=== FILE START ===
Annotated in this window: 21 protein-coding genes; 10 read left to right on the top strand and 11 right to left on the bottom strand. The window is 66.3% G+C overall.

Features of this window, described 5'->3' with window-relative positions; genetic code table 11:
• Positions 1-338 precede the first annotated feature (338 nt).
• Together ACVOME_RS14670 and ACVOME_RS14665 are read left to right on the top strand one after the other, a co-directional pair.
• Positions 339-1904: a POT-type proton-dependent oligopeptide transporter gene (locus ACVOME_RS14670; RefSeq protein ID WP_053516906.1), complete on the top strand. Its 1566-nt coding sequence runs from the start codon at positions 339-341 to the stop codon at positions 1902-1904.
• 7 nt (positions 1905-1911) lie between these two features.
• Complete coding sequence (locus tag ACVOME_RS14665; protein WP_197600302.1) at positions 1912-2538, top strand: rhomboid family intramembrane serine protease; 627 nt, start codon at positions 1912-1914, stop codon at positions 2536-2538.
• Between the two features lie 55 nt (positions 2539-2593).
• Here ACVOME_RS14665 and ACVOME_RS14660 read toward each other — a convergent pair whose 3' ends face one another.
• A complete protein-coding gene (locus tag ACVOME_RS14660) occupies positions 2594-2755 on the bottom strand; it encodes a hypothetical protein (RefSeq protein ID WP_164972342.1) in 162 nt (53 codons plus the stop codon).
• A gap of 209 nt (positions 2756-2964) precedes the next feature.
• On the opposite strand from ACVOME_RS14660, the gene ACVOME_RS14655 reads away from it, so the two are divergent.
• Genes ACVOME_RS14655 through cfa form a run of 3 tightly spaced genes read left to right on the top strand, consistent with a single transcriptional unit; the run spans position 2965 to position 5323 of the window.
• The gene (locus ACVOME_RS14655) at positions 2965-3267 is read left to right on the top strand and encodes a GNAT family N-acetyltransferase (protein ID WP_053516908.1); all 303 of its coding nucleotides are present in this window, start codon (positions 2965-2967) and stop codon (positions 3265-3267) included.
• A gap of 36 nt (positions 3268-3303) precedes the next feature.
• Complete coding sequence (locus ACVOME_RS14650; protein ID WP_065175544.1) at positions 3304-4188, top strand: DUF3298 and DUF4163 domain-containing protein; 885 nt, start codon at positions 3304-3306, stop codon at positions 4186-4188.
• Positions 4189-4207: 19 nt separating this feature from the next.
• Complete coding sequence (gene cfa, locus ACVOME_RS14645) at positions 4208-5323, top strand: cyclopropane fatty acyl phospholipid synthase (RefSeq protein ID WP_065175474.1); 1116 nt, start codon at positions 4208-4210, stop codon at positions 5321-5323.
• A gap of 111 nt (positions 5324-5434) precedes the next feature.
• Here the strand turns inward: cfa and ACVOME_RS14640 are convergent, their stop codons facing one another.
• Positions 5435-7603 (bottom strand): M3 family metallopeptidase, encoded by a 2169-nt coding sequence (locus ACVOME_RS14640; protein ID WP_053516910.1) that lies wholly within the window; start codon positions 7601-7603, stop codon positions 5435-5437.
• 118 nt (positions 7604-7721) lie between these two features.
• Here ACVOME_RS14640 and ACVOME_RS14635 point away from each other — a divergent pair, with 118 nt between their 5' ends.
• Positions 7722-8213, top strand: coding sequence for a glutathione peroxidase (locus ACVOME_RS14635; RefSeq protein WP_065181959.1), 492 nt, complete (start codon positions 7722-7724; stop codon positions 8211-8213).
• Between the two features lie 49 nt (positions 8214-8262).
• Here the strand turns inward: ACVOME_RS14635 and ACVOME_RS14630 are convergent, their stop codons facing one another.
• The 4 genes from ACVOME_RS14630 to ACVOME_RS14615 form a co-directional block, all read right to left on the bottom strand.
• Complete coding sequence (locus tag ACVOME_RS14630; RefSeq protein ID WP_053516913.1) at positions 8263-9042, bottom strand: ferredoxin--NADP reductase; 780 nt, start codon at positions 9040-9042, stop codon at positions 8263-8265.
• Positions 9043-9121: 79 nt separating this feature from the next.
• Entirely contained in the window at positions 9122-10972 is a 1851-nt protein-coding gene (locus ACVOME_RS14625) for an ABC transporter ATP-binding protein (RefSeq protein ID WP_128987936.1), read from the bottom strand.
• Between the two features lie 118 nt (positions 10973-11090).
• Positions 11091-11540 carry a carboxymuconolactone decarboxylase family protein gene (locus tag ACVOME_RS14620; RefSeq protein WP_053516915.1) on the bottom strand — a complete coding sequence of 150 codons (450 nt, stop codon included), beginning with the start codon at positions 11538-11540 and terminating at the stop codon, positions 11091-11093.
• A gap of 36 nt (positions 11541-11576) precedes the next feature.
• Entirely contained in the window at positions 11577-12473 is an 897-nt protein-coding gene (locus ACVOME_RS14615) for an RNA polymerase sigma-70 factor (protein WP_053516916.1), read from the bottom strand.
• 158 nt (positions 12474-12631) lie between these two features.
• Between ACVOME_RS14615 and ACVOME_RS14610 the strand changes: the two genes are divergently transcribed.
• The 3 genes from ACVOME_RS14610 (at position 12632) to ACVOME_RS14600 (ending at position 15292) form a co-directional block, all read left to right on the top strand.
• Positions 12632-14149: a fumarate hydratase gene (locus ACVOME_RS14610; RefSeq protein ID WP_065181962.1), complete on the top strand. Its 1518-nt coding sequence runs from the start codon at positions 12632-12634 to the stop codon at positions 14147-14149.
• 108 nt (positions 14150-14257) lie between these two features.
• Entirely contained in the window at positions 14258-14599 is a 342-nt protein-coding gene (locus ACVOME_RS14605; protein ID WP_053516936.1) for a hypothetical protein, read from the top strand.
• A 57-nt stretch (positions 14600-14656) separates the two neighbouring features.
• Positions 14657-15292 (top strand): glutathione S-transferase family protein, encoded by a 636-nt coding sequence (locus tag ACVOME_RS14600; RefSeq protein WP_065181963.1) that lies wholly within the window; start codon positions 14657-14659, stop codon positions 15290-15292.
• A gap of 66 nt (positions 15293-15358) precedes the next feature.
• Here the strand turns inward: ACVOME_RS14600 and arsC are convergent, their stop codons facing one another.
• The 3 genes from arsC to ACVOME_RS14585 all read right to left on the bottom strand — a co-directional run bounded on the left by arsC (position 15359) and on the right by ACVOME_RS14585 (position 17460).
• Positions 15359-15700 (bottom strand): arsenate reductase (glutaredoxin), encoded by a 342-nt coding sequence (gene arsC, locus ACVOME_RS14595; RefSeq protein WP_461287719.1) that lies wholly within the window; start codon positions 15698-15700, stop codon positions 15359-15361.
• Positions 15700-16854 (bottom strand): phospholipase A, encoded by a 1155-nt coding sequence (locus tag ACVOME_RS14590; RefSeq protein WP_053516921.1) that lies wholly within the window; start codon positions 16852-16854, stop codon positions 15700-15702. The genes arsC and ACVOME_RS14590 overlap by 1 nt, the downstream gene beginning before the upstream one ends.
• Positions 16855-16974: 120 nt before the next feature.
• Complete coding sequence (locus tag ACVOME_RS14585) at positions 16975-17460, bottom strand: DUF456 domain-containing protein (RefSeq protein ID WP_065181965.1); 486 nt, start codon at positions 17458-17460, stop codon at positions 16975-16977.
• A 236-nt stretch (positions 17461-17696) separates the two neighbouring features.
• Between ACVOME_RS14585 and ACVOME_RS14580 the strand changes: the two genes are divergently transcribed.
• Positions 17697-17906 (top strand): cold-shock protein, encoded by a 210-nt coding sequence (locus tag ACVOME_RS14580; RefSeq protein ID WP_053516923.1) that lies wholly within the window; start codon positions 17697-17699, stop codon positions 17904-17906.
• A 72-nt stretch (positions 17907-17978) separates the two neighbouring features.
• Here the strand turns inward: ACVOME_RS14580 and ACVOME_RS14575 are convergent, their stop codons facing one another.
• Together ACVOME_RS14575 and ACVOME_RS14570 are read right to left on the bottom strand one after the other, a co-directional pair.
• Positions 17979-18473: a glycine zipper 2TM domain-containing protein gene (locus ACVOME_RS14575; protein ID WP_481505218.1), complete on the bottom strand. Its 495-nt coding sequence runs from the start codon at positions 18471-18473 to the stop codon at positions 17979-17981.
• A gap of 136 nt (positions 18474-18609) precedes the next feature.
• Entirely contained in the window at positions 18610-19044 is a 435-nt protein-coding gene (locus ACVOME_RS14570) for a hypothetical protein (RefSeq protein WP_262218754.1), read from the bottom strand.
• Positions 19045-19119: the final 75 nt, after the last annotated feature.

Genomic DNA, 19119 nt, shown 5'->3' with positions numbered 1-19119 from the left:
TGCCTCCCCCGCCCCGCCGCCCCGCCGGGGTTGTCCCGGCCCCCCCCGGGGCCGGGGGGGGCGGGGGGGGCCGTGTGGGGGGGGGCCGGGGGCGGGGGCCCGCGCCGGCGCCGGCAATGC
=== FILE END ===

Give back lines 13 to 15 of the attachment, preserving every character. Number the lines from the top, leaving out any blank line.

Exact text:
• Genes ACVOME_RS14655 through cfa form a run of 3 tightly spaced genes read left to right on the top strand, consistent with a single transcriptional unit; the run spans position 2965 to position 5323 of the window.
• The gene (locus ACVOME_RS14655) at positions 2965-3267 is read left to right on the top strand and encodes a GNAT family N-acetyltransferase (protein ID WP_053516908.1); all 303 of its coding nucleotides are present in this window, start codon (positions 2965-2967) and stop codon (positions 3265-3267) included.
• A gap of 36 nt (positions 3268-3303) precedes the next feature.